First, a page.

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Russia: Moscow Struggling With Monopoly Agency Issues

  • Michael Lelyveld

Russia is creating a new state body to regulate tariffs for natural monopolies, like electricity and gas. But the threat of inflation may make it hard for the government to let the agency do its work.

Boston, 7 September 2001 (RFE/RL) -- After a month of debate, the Russian government still seems to be struggling with the question of whether to allow tariff hikes for natural monopolies or not.

Conflicting reports this week were similar to those in early August, when Economic Development and Trade Minister German Gref announced a freeze in rates for gas, electricity, and railways until the end of the year because of inflation concerns.

The next day, he was flatly contradicted by Prime Minister Mikhail Kasyanov, who said, "There won't be any freezing of tariffs," according to Prime-TASS.

The disagreement led to a series of inconclusive cabinet meetings, which seemed to be more about the government's confidence in managing the economy than about the tariffs that needed to be raised.

Early this week, there was news on several fronts, but still no clear outcome.

On 4 September, President Vladimir Putin signed a decree to create a new rate-setting agency that will control tariffs for monopolies like gas giant Gazprom, the Unified Energy Systems power company, and the Railway Ministry.

The new body is intended to coordinate increases so that rises in fuel will not lead to price spirals by adding sudden costs to power generation and transport.

Higher energy tariffs are needed because rates remain a small fraction of those in Europe, making it hard to attract investment. United Energy Systems estimates that it needs $50 billion of investment in the next decade alone.

Interfax quotes Gref as saying, "I think that from next year we will be able to regulate far more effectively the tariffs of our natural monopolies and control their production costs."

But until then, the process still seems confused.

This week, "The Moscow Times" reported that the Federal Energy Commission cleared Gazprom's request to raise rates next month by 30 percent on consumers and 15 percent on businesses, subject to Gref's approval. But on the same day, Energy Minister Igor Yusufov told RBC News that electricity tariffs would remain unchanged for the rest of the year.

Unless United Energy Systems is exempted from the Gazprom tariffs, it would be forced to pay higher costs that it would be unable to pass on. Last year, Gazprom cut supplies to United Energy Systems because of lagging payments, sparking a crisis. Gas is the main fuel at Russian power plants, but supplies have been falling over the past 10 years, according to a U.S. Department of Energy report.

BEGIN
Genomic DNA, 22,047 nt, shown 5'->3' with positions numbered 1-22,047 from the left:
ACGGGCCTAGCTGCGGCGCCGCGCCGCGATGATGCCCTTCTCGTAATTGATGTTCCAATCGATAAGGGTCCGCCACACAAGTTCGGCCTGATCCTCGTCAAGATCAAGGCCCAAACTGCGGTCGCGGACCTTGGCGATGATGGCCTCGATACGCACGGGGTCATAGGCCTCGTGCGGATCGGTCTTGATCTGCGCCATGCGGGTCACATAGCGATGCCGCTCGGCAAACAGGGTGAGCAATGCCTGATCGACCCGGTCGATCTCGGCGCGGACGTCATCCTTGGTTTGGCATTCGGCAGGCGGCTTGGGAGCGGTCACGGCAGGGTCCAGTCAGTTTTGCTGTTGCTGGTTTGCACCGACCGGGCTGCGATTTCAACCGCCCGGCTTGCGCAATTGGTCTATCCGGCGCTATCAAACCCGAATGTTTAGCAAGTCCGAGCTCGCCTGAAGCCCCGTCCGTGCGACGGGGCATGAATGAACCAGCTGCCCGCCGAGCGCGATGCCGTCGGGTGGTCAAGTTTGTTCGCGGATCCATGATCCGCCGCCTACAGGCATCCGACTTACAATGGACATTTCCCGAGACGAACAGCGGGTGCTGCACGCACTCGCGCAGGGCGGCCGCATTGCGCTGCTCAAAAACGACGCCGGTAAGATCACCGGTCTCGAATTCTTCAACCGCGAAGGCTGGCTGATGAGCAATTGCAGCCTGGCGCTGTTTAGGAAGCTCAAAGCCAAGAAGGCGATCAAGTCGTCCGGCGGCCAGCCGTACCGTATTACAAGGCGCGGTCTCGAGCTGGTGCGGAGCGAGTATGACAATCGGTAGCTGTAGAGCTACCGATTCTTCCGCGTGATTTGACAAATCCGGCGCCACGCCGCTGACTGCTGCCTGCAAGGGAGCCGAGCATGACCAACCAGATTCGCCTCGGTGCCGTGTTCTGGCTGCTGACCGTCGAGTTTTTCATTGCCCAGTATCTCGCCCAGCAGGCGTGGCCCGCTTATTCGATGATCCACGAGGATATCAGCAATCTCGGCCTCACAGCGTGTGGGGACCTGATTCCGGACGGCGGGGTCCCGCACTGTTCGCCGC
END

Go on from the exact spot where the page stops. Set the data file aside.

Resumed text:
The task of managing tariffs also means managing relations among the monopolies. But the fear of inflation may make the job even tougher.

Gref seems to have been right when he gave assurances last month that inflation would ease in the near term. The government reported no increase in August consumer prices.

But the Reuters news agency quoted analysts as saying that the relief was only temporary because of plentiful food supplies during the harvest. Gref has already conceded that the government will overshoot its inflation target of 12 to 14 percent this year, settling instead for 17 to 18 percent.

Putin has accentuated the positive. During a visit to Finland over the weekend, the president said the growth in gross domestic product would also exceed expectations, reaching 6 percent this year. Falling unemployment has also been a bright spot.

But the government is particularly wary of inflation because of the experience with the early days of reform under former President Boris Yeltsin. His decision to free most consumer prices in 1992 led to an annual inflation rate of over 1,400 percent.

The history explains why the government shows no sign of wanting to free tariffs for the monopolies, which still account for a major portion of the Russian economy. But the burden of managing increases may lead to continual debates and problems, especially since rates will have to rise fairly rapidly if investment is to increase.

By creating a separate agency to approve price hikes, the government may succeed in shifting the debate away from the cabinet of ministers. But it is unlikely to avoid the responsibility for long.

The threat of rising prices on the one hand and shortages on the other may only come back to haunt the government for as long as it maintains the monopolies.

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